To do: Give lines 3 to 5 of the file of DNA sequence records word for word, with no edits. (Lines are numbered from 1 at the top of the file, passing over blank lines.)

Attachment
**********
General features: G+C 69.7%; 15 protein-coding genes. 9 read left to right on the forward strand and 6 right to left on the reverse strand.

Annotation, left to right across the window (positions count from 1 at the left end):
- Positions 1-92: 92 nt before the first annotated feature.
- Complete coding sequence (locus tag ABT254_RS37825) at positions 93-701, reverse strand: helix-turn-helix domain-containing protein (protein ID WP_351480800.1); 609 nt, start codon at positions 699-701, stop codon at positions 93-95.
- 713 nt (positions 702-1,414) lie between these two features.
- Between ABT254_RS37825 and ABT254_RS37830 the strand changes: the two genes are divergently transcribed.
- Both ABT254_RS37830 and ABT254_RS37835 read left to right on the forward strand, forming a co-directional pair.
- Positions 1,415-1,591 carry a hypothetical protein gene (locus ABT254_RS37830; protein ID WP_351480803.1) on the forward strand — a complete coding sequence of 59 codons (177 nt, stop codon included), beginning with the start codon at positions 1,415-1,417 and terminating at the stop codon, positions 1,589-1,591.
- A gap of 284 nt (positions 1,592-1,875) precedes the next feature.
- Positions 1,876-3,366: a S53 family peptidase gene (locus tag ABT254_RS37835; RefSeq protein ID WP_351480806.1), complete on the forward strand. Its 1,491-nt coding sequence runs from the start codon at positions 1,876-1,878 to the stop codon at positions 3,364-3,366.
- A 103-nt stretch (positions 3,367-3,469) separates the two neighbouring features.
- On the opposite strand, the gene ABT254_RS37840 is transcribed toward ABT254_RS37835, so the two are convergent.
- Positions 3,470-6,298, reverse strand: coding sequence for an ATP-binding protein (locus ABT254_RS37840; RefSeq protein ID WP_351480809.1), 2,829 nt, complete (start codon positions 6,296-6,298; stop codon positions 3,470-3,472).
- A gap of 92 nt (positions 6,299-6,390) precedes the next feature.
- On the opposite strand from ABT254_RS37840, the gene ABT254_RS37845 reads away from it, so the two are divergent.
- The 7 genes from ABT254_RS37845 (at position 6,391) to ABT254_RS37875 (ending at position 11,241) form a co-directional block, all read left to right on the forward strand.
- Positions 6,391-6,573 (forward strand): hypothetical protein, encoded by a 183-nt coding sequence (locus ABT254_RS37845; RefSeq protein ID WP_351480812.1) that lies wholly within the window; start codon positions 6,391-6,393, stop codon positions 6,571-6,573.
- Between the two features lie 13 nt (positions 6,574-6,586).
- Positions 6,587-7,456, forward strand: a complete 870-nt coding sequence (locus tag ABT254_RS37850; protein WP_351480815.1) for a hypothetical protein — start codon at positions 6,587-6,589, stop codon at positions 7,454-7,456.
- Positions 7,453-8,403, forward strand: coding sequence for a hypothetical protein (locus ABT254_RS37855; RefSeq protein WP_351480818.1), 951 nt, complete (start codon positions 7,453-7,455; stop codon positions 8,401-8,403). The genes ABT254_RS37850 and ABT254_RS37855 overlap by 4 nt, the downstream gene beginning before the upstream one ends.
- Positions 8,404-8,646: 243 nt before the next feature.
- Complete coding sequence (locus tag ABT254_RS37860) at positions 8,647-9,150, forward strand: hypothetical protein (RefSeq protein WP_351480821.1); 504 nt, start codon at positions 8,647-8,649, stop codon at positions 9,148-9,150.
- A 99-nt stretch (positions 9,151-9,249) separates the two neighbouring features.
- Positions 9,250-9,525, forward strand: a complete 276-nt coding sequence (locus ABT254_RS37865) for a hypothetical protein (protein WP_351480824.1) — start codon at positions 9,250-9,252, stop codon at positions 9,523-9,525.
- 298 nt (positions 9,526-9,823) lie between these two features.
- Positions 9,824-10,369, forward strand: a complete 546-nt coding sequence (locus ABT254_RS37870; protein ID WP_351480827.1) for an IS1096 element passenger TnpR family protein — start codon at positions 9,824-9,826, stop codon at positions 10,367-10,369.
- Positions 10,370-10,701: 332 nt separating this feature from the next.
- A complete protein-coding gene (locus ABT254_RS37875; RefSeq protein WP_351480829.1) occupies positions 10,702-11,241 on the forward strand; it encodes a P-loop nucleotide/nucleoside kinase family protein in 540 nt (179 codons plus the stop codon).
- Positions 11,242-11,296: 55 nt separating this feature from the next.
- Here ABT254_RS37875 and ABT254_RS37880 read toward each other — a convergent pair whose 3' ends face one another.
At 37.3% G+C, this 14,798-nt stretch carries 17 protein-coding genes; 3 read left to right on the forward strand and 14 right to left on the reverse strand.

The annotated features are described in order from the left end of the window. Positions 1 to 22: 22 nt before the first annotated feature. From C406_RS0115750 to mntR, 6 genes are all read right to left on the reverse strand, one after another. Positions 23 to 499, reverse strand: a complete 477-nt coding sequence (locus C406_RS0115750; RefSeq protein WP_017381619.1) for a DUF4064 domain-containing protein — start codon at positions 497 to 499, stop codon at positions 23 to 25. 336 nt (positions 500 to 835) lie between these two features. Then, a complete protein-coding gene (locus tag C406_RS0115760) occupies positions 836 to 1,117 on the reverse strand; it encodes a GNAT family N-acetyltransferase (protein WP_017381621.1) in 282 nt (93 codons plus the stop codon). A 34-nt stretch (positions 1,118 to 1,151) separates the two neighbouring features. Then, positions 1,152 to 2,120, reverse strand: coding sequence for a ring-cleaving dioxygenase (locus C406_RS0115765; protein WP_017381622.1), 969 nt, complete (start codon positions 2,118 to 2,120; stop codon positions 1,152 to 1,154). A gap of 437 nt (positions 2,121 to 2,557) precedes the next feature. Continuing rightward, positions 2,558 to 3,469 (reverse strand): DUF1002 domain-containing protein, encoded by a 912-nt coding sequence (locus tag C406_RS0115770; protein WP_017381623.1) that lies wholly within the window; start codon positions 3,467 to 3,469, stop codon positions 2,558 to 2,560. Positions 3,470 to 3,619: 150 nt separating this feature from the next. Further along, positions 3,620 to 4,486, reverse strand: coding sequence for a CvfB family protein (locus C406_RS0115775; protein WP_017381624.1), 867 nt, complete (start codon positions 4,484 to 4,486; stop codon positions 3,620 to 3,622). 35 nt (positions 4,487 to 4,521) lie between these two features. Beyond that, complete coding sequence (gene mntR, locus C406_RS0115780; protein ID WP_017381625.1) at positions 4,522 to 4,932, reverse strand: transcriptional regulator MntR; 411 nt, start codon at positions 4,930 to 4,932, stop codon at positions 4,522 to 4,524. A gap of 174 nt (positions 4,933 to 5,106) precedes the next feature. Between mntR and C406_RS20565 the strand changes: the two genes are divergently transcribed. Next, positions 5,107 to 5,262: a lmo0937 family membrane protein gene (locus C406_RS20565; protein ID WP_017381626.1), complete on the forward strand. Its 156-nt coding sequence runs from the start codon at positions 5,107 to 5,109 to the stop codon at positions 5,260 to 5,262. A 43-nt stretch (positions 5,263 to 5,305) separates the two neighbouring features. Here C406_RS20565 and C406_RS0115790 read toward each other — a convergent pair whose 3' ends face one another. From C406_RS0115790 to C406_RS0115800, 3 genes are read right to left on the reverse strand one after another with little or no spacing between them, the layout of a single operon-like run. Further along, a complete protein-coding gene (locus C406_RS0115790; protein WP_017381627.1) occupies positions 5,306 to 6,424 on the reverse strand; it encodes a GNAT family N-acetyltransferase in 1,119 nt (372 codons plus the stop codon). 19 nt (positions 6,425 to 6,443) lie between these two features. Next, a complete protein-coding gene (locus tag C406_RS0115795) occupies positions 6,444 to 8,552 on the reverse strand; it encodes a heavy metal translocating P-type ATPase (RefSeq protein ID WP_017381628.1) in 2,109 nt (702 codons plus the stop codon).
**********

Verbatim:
- Positions 1-92: 92 nt before the first annotated feature.
- Complete coding sequence (locus tag ABT254_RS37825) at positions 93-701, reverse strand: helix-turn-helix domain-containing protein (protein ID WP_351480800.1); 609 nt, start codon at positions 699-701, stop codon at positions 93-95.
- 713 nt (positions 702-1,414) lie between these two features.